PSI Structural Biology Knowledgebase

PSI | Structural Biology Knowledgebase
Header Icons

Related Articles
Families in Gene Neighborhoods
June 2015
Signaling: A Platform for Opposing Functions
May 2015
Nuclear Pore Complex: A Flexible Transporter
February 2015
Nuclear Pore Complex: Higher Resolution of Macromolecules
February 2015
Nuclear Pore Complex: Integrative Approach to Probe Nup133
February 2015
Piecing Together the Nuclear Pore Complex
February 2015
iTRAQing the Ubiquitinome
July 2014
CAAX Endoproteases
August 2013
The Immune System: A Strong Competitor
June 2013
The Immune System: Strand Swapping for T-Cell Inhibition
June 2013
PDZ Domains
April 2013
Protein Interaction Networks: Adding Structure to Protein Networks
April 2013
Protein Interaction Networks: Morph to Assemble
April 2013
Protein Interaction Networks: Reading Between the Lines
April 2013
Protein Interaction Networks: When the Sum Is Greater than the Parts
April 2013
Alpha-Catenin Connections
March 2013
Cytochrome Oxidase
November 2012
Bacterial Phosphotransferase System
October 2012
Solute Channels
September 2012
Budding ensemble
August 2012
The machines behind the spindle assembly checkpoint
June 2012
G Protein-Coupled Receptors
May 2012
Revealing the Nuclear Pore Complex
March 2012
Topping off the proteasome
March 2012
Anchoring's the way
February 2012
Reading out regioselectivity
December 2011
An effective and cooperative dimer
November 2011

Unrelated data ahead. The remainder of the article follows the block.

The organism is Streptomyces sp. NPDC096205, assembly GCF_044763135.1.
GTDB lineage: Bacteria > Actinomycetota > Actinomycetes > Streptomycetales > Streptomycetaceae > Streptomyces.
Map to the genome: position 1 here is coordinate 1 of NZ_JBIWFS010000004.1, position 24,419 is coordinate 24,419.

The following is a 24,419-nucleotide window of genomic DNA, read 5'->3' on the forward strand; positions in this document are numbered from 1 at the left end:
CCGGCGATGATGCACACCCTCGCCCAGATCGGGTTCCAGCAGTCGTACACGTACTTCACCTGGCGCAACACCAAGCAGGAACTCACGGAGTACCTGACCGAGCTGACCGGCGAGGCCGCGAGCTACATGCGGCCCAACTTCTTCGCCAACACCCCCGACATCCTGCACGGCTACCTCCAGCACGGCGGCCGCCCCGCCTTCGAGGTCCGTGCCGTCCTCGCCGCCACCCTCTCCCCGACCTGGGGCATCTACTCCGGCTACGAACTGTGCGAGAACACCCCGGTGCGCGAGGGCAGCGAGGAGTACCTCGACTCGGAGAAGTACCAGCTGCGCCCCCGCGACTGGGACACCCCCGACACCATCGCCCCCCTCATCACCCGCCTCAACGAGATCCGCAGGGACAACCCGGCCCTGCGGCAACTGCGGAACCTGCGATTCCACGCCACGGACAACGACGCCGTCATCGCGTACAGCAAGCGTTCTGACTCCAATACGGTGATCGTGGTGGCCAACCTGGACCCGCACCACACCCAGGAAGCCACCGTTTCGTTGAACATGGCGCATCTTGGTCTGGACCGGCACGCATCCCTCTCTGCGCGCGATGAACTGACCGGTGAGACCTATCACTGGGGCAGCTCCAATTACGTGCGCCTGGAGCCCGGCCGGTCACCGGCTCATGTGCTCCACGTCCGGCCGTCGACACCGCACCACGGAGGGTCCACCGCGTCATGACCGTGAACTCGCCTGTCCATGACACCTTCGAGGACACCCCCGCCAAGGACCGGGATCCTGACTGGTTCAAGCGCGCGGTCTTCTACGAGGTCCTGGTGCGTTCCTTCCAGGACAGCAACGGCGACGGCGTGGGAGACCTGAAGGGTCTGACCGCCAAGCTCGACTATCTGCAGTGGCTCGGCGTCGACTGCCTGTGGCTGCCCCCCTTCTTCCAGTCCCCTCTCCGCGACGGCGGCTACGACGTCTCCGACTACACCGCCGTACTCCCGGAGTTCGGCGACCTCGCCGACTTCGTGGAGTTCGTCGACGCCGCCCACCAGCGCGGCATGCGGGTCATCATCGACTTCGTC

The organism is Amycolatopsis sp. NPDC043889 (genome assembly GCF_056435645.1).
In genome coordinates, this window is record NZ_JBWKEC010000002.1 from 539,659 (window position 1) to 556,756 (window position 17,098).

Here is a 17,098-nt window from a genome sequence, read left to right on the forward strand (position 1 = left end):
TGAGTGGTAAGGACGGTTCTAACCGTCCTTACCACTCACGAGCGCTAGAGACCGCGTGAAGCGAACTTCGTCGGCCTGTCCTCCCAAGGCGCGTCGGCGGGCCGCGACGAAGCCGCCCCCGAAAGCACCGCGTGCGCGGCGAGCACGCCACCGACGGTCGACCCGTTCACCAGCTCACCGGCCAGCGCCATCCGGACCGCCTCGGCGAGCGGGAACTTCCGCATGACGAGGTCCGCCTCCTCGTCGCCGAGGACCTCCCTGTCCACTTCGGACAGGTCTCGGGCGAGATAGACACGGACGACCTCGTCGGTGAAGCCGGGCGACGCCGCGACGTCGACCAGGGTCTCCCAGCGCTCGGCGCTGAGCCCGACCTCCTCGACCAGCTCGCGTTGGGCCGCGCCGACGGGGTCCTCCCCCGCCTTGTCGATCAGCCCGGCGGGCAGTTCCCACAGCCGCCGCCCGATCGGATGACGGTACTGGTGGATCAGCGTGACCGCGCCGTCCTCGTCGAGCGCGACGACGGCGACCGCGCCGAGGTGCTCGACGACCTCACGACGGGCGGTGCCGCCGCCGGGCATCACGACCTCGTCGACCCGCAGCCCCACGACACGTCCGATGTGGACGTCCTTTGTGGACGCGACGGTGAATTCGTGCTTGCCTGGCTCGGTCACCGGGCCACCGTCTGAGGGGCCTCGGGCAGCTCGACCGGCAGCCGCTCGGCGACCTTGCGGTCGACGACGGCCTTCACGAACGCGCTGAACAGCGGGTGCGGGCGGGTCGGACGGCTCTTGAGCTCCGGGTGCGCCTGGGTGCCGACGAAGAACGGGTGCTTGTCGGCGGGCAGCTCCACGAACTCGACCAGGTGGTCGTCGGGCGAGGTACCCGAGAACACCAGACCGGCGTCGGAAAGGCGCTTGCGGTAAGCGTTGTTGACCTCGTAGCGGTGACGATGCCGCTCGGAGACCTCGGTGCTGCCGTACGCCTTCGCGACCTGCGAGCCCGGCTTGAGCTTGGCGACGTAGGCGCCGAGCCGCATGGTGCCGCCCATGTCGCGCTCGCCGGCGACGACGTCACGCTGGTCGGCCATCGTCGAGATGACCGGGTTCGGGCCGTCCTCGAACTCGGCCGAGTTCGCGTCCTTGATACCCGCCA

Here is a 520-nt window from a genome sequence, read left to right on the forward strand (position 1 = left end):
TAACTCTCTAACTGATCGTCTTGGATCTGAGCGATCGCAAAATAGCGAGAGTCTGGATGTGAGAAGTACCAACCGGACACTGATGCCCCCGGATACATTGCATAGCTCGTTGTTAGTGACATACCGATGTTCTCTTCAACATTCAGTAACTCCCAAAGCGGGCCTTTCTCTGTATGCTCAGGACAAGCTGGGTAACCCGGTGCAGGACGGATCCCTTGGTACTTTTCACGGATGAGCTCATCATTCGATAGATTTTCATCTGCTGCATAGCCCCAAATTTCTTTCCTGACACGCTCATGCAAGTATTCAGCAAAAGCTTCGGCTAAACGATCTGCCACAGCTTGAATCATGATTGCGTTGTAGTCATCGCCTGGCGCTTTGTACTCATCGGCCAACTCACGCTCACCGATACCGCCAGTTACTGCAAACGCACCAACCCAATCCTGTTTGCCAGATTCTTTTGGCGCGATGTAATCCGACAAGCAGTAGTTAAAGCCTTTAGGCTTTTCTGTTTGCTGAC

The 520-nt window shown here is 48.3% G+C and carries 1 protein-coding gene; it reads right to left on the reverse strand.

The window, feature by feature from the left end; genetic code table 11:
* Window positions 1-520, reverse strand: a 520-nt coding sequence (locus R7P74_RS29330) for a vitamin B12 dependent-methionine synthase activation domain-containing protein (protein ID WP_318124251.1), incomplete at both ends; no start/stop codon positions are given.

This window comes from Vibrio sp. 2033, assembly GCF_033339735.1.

PDZ domains: sometimes it takes two
November 2011
Raising a glass to GLIC
August 2011
A2A Adenosine Receptor
May 2011
A growing family
February 2011
FERM-ly bound
February 2011
January 2011
Guard cells pick up the SLAC
December 2010
Zinc Transporter ZntB
July 2010
Zinc Transporter ZntB
July 2010
Importance of extension for integrin
June 2010
Spot protein-protein interactions… fast
March 2010
Alg13 Subunit of N-Acetylglucosamine Transferase
February 2010
Urea transporter
February 2010
Two-component signaling
December 2009
ABA receptor...this time for real?
November 2009
Network coverage
November 2009
Get3 into the groove
October 2009
Guanine Nucleotide Exchange Factor Vav1 and Rho GTPase Rac1
October 2009
GPCR subunits: Separate but not equal
September 2009
Proofreading RNA
July 2009
Ribonuclease and Ribonuclease Inhibitor
April 2009
The elusive helicase
April 2009
Click for cancer-protein interactions
December 2008

Research Themes Protein-protein interactions

An effective and cooperative dimer

SBKB [doi:10.1038/sbkb.2011.46]
Featured Article - November 2011
Short description: NMR studies reveal the dimer interface of the effector domain (ED) of NS1A from influenza A virus and provide insight into how dimerization of the ED provides cooperative dsRNA binding and other functions of NS1A.

Working model useful in guiding studies of the cooperative binding of NS1A to dsRNA. View into the dsRNA helical axis of a model of the complex between full-length NS1A and dsRNA (black). The RBD and ED domains are rendered as cylinders and surfaces, respectively. Image courtesy of James Aramini and Guy Montelione.